SEO Crucial to Successful Interactive Communications Strategy

James T. Berger headshot

James T. Berger
Senior Marketing Writer

Published November 1, 2006

(This is the FIRST in a series of articles on Search Engine Optimization [SEO]. Future articles will focus on specific mechanics and techniques for SEO.)

The emergence of “Google” as the search engine behemoth and the increased utilization of the Web by an ever-increasing percentage of the consuming public has put increased pressure on Web marketers to improve their Search Engine Optimization (SEO) strategies and executions.

The most creative and innovative Web sites, many costing tens of thousands of dollars, are of secondary importance if the objective of the Web strategy is to create awareness and generate “hits.” The Web “crawlers” or “spiders” are very powerful but very stupid when it comes to reading Web sites. They are looking for WORDS and not pictures. The most creative FLASH design means nothing to those spider/crawlers because all they are looking for is the words for which the search is focused.

Crawler-based search engines, like Google, “crawl” or “spider” their way through the Web looking for the key word or words the Internet user has entered into the search engine. What is produced is a universe of Web sites usually numbering in the thousands. Most searchers will generally find what they need in the first 10 or 20. What happens if you are listed in the 30s. Chances are you are never seen.

P.J. Fusco, writing in the Oct. 25 E-Zine, points out three basic questions to ask before initiating a SEO strategy:

  1. What is your business objective?
  2. Do you have access to your Web site’s statistics?
  3. How far are you willing to go to improve your search-referred traffic?

Your Basic Business

If you haven’t done so, carefully think through why you have created your Web site? Are you trying to sell product? Are you trying to create awareness for your business? Are you looking for sales leads? Are you using your Web site as an on-line brochure?

“Before you can set your sights on garnering greater search engine referrals,” writes Fusco. “Consider targeting specific areas of your business that can provide demonstrative results.”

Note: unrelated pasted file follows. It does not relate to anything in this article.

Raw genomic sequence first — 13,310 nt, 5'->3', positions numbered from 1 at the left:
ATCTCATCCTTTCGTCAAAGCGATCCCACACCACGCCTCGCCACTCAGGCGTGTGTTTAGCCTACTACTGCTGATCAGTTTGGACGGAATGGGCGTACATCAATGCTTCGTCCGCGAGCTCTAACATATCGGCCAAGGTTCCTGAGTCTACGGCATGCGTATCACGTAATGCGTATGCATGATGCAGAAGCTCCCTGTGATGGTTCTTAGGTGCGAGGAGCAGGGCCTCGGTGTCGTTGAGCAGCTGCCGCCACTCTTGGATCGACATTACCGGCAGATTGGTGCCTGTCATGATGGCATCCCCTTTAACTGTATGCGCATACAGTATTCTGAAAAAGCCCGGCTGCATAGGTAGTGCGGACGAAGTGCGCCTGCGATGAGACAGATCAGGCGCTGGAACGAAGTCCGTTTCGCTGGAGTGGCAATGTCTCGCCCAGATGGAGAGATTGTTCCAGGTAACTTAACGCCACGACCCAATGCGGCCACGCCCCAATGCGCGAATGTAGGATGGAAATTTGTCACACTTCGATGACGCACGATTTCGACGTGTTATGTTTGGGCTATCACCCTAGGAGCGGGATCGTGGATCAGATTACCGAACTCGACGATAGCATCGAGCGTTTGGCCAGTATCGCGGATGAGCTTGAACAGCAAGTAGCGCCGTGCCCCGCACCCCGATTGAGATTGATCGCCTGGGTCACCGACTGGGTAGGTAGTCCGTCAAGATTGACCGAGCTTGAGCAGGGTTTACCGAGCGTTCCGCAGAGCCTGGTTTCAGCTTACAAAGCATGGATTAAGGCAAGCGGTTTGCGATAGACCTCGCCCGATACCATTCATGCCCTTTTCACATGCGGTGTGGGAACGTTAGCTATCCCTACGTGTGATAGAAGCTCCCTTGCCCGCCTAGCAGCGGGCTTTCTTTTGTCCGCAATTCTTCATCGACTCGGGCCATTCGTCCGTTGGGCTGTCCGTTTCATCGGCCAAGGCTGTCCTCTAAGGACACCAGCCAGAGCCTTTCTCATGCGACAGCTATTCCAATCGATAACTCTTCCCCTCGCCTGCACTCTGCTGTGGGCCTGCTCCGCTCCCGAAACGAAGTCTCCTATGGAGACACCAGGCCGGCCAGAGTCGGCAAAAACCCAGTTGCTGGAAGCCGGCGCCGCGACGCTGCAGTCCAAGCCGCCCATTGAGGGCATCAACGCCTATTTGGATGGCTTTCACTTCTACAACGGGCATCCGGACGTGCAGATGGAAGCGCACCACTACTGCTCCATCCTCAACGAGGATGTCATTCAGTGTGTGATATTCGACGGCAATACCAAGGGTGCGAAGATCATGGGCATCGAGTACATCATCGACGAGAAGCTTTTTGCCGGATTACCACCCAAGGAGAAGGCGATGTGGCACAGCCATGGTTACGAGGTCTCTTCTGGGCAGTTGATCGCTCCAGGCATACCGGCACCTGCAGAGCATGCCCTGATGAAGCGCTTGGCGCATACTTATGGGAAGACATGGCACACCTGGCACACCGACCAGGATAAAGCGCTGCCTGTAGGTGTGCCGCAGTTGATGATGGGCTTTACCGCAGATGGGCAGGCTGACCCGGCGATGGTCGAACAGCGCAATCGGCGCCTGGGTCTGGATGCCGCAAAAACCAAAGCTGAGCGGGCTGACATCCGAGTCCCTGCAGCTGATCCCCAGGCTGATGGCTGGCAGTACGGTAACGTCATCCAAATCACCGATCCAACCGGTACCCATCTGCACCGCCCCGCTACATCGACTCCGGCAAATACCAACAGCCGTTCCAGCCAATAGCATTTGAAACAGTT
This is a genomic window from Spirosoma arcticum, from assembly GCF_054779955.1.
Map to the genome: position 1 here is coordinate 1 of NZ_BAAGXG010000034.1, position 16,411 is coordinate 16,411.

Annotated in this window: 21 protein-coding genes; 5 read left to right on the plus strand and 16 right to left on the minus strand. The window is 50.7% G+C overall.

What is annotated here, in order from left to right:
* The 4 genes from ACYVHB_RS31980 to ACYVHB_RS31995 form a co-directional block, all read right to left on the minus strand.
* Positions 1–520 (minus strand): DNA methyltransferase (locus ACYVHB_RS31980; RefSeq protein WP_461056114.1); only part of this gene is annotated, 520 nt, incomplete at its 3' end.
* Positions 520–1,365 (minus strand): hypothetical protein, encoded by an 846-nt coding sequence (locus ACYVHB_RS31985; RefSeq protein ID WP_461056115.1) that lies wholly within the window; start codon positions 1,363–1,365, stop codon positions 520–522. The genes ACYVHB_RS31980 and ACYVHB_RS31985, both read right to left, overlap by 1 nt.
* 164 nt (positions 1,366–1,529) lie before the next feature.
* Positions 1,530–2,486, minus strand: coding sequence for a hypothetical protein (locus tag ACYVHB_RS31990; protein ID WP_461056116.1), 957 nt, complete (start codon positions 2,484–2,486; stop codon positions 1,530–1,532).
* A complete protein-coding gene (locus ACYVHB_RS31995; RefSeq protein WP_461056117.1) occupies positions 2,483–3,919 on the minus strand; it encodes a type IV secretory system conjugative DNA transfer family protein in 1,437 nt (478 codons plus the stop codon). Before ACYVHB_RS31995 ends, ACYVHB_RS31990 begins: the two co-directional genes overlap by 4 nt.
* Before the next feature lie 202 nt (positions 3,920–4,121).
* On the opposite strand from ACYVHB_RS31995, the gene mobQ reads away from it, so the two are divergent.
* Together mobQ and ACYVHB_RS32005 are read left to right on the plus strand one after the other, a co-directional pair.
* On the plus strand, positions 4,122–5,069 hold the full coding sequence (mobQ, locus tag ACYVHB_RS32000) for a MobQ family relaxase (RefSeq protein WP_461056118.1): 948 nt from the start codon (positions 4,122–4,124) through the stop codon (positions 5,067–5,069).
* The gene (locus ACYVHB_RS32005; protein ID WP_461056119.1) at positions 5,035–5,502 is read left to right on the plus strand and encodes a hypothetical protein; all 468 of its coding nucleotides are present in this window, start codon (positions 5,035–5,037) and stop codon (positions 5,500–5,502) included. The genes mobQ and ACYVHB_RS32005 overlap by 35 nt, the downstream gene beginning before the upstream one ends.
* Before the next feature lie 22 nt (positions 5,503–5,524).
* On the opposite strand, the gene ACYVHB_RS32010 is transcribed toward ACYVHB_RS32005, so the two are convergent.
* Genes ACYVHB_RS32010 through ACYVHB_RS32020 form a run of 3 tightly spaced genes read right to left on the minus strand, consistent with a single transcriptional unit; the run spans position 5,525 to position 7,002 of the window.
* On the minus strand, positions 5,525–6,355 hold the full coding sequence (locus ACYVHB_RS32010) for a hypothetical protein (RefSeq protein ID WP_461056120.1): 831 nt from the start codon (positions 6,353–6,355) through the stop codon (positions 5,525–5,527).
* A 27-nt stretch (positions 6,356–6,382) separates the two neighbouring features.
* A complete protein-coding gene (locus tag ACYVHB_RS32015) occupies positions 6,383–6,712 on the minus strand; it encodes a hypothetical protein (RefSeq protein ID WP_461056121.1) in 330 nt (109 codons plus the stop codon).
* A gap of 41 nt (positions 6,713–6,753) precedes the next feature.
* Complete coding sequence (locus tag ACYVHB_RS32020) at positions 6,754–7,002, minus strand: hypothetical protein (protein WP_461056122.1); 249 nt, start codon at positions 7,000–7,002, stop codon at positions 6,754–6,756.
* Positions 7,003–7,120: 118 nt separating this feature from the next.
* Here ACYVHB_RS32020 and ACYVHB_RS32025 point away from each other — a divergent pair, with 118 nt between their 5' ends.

Adding to this thought, Fusco suggests the marketer be specific about on-line business goals and objective before launching the new SEO initiative. A key is being as specific and realistic as possible.

Review the Metrics

The next step is to benchmark from whence you came. For this you need solid historical data that focuses in on the history of your site’s success of lack thereof.

Fusco suggests reviewing the following elements:

  • Number of month visitors to your site.
  • Percentage of visitors originating from search engine referrals.
  • Number of sales (in units) per month.
  • Total amount of sales (in dollars) per month.
  • Average sales per Web site visitor.

“Web analytics should also provide insight into your target market’s demographics.” Fusco writes. “By associating a value to core demographic elements of your business, you can equally prioritize SEO strategy elements.

How Far to Go

The final piece of the puzzle is to determine what can or can not be changed to achieve greater search engine recognition.

Fusco points out: “Making content or design changes to the home page and other high-level sight pages can dramatically enhance search engine visibility. Are you willing and technologically able to revise your site’s structure and navigation to achieve better search engine positioning? How much flexibility do you have with page and linking structures built into the current site.”

One very quick and easy way to start is by analyzing the key words in the site especially on the Home Page. Make sure the site references these key words again and again because, don’t forget, the spiders and crawlers are feeding off of them.

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About The Author

James T. Berger headshot
James T. Berger, Senior Marketing Writer of The Wiglaf Journal, through his Northbrook-based firm, James T. Berger/Market Strategies, offers a broad range of marketing communications, research and strategic planning consulting services. In addition, he provides expert services to intellectual property attorneys in the area of trademark infringement litigation. An adjunct professor of marketing at Roosevelt University, he previously has taught at Northwestern University, DePaul University, University of Illinois at Chicago and The Lake Forest Graduate School of Management. He holds degrees from the University of Michigan (BA), Northwestern University (MS) and the University of Chicago (MBA). Berger is an often-published free lance business writer who has developed more than 100 published articles in the last eight years. For more information, visit or telephone him at (847) 328-9633.